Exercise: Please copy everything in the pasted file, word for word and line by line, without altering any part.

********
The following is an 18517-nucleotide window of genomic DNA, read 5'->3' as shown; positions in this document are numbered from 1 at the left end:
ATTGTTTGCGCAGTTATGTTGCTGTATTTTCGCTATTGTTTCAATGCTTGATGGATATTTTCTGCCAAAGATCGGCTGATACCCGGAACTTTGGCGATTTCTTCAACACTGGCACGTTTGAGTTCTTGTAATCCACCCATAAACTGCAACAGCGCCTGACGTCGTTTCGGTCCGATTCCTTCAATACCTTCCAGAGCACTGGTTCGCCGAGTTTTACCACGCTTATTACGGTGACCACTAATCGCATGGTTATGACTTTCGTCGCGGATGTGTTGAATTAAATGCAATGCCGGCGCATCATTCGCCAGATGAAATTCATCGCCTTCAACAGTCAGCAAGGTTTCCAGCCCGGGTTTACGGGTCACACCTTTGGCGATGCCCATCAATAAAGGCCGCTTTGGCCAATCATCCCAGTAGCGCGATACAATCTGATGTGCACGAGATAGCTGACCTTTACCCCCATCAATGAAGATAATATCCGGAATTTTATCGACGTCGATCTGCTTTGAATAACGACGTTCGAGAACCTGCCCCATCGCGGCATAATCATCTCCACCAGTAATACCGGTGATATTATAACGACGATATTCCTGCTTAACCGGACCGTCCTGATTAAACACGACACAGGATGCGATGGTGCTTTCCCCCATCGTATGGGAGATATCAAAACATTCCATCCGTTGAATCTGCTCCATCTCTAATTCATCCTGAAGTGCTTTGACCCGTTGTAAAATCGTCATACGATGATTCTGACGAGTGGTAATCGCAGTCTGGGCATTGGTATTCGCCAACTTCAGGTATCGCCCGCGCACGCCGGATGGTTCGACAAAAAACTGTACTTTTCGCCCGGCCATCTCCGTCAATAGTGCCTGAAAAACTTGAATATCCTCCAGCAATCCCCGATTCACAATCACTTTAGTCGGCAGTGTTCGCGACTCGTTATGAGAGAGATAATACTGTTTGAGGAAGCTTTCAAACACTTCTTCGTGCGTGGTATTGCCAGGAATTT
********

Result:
The following is an 18517-nucleotide window of genomic DNA, read 5'->3' as shown; positions in this document are numbered from 1 at the left end:
ATTGTTTGCGCAGTTATGTTGCTGTATTTTCGCTATTGTTTCAATGCTTGATGGATATTTTCTGCCAAAGATCGGCTGATACCCGGAACTTTGGCGATTTCTTCAACACTGGCACGTTTGAGTTCTTGTAATCCACCCATAAACTGCAACAGCGCCTGACGTCGTTTCGGTCCGATTCCTTCAATACCTTCCAGAGCACTGGTTCGCCGAGTTTTACCACGCTTATTACGGTGACCACTAATCGCATGGTTATGACTTTCGTCGCGGATGTGTTGAATTAAATGCAATGCCGGCGCATCATTCGCCAGATGAAATTCATCGCCTTCAACAGTCAGCAAGGTTTCCAGCCCGGGTTTACGGGTCACACCTTTGGCGATGCCCATCAATAAAGGCCGCTTTGGCCAATCATCCCAGTAGCGCGATACAATCTGATGTGCACGAGATAGCTGACCTTTACCCCCATCAATGAAGATAATATCCGGAATTTTATCGACGTCGATCTGCTTTGAATAACGACGTTCGAGAACCTGCCCCATCGCGGCATAATCATCTCCACCAGTAATACCGGTGATATTATAACGACGATATTCCTGCTTAACCGGACCGTCCTGATTAAACACGACACAGGATGCGATGGTGCTTTCCCCCATCGTATGGGAGATATCAAAACATTCCATCCGTTGAATCTGCTCCATCTCTAATTCATCCTGAAGTGCTTTGACCCGTTGTAAAATCGTCATACGATGATTCTGACGAGTGGTAATCGCAGTCTGGGCATTGGTATTCGCCAACTTCAGGTATCGCCCGCGCACGCCGGATGGTTCGACAAAAAACTGTACTTTTCGCCCGGCCATCTCCGTCAATAGTGCCTGAAAAACTTGAATATCCTCCAGCAATCCCCGATTCACAATCACTTTAGTCGGCAGTGTTCGCGACTCGTTATGAGAGAGATAATACTGTTTGAGGAAGCTTTCAAACACTTCTTCGTGCGTGGTATTGCCAGGAATTT